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RE: KillieTalk Digest V3 #1622
- To: <KillieTalk at aka_org>
- Subject: RE: KillieTalk Digest V3 #1622
- From: "Steve Halbasch" <halbasch at es_com>
- Date: Mon, 8 Oct 2001 13:34:18 -0600
- Thread-Index: AcFPZoG6V+BerOiMTYG0TASQjtQkcgArtlzw
- Thread-Topic: KillieTalk Digest V3 #1622
Dr. Watters was the featured speaker this last weekend with the BKA
annual convention in England so it may be a few days before he answers.
I believe in his talk he mentioned these fish and actually mentioned
that there is now an official name. As usual, his talks were very
informative and very well received.
There was in the neighborhood of 200 very nice fish in the show.
Participation was lower than normal, presumably due to current events. A
very nice show in a beautiful area of England (Buxton, Derbyshire).
Steven G. Halbasch
Date: Sun, 07 Oct 2001 10:05:57 -0700
From: Barry Cooper <bjc3 at cornell_edu>
Subject: Re: Kilombero Notho
I just looked at the pictures on p83 and, as far as I am concerned, that
is a mislabelled fish. The fish pictured is N. sp. Kilombero, presumably
the TAN 95/4 locality. N. sp. Ifakara is an Aphyobranchius species. So
the fish you have, which looks like that on p83 is N. sp. Kilombero
"Minepa TAN 00-14" and the fish pictured is (presumably) a mislabelled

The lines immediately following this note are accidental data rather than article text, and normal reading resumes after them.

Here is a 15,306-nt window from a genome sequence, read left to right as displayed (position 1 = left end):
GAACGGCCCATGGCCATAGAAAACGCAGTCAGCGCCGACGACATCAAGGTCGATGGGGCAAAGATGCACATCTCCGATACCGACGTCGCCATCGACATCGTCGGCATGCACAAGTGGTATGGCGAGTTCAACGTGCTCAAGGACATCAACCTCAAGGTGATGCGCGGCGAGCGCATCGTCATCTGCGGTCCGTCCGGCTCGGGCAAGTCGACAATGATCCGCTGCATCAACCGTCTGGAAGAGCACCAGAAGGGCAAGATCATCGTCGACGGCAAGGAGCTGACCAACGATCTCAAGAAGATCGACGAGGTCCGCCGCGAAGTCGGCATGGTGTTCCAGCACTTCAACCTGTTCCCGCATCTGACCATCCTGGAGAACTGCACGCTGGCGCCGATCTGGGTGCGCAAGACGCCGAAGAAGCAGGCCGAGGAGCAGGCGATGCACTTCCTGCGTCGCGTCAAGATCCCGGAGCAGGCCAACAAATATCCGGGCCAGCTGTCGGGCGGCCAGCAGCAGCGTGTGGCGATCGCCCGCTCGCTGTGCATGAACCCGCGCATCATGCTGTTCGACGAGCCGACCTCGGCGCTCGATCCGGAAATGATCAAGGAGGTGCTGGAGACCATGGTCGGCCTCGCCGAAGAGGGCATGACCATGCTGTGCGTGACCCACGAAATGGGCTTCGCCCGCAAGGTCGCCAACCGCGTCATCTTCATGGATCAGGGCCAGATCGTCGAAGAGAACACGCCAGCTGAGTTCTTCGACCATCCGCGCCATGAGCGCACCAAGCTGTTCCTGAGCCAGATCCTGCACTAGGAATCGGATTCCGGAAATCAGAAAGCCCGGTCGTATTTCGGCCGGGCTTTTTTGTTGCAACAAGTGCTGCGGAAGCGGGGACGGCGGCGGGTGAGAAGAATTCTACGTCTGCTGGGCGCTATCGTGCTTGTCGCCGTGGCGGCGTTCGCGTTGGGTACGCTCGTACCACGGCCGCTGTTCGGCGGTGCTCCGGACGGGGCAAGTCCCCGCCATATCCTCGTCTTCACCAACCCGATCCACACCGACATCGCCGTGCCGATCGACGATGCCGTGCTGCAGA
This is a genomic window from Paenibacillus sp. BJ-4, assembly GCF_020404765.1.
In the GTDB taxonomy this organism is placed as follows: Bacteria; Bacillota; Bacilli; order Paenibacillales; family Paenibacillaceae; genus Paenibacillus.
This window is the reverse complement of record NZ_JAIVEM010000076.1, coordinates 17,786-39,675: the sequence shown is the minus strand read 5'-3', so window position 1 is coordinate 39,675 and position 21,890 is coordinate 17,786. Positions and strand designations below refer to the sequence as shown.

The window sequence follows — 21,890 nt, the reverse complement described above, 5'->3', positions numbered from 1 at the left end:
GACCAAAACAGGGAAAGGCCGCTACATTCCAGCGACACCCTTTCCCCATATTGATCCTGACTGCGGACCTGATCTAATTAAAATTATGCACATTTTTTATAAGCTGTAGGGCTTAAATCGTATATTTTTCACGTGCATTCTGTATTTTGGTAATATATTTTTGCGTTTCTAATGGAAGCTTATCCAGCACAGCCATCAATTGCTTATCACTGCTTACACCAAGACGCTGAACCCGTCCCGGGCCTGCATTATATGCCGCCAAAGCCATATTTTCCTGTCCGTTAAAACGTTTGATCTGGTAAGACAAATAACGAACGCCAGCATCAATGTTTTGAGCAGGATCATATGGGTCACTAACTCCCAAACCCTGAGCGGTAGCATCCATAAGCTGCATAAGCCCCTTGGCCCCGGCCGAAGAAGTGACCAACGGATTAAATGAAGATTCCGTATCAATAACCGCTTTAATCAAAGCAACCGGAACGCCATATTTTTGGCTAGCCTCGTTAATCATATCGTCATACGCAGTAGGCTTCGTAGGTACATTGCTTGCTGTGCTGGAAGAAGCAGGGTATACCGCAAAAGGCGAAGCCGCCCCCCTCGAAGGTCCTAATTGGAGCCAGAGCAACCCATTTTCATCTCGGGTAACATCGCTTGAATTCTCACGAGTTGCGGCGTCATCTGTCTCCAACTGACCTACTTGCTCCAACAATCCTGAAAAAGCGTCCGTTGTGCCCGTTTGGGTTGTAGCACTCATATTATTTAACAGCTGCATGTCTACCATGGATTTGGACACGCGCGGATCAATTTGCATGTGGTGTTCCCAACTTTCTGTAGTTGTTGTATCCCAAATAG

N. sp. Kilombero "TAN 95-4". They are the same species from different
It may be helpful to comment on how we name these undescribed species
when we collect them. Each collecting team can adopt a slightly
different approach, but on the trips I have been on we followed the
practice established by Brian Watters, Ruud Wildekamp and various
co-collectors over the years. The TAN 95-4 part is fairly obvious. It is
the fourth locality recorded on the 1995 trip. We also designate some
geographic feature, often using the river drainage system, or the name
of a nearby village. If you look at a good map of Tanzania you will see
that Ifakara is a town near the Kilombero River, which is part of the
greater Rufiji River drainage system. The area is in a large swampy
system. In 1995 Brian Watters et al found two, possibly three
undescribed species in that area (as I referred to in my previous post).
One was the fish now known as N. sp. Kilombero "TAN 95-4" (based on the
river system). The second fish, the Aphyobranchius, even though it came
from the same loca!
lity, could obviously not be called the same thing. Therefore it was
designated N. sp. Ifakara TAN 95-4. In 2000 we revisited the area and
recollected all three of the species (and others) in this area, although
not from exactly the same locality as TAN 95-4, which had been altered
by drainage work. We had a problem here. To avoid confusion we wanted to
use the designation N. sp. Kilombero, which was already familiar to
hobbyists, but the fish did not come from the same locality. We couldn't
just use N. sp. Kilombero "TAN 00-14", as that would imply the same
location. We therefore chose the designation N. sp. Kilombero "Minepa
TAN 00-14". When the fish is formally described and given a species
name, each locality will carry the same species name but have different
One other small point. Brian Watters and others have noticed over the
years that the / used in locality names could sometimes be misread, when
written on a fish bag, as a 1 (one). We have therefore chosen to use a
hyphen (e.g. TAN 00-14) and I would appeal to everyone to adopt the same
habit. It will remove one small source of mistaken identities.
I am copying this to Brian Watters. He may have further comments.
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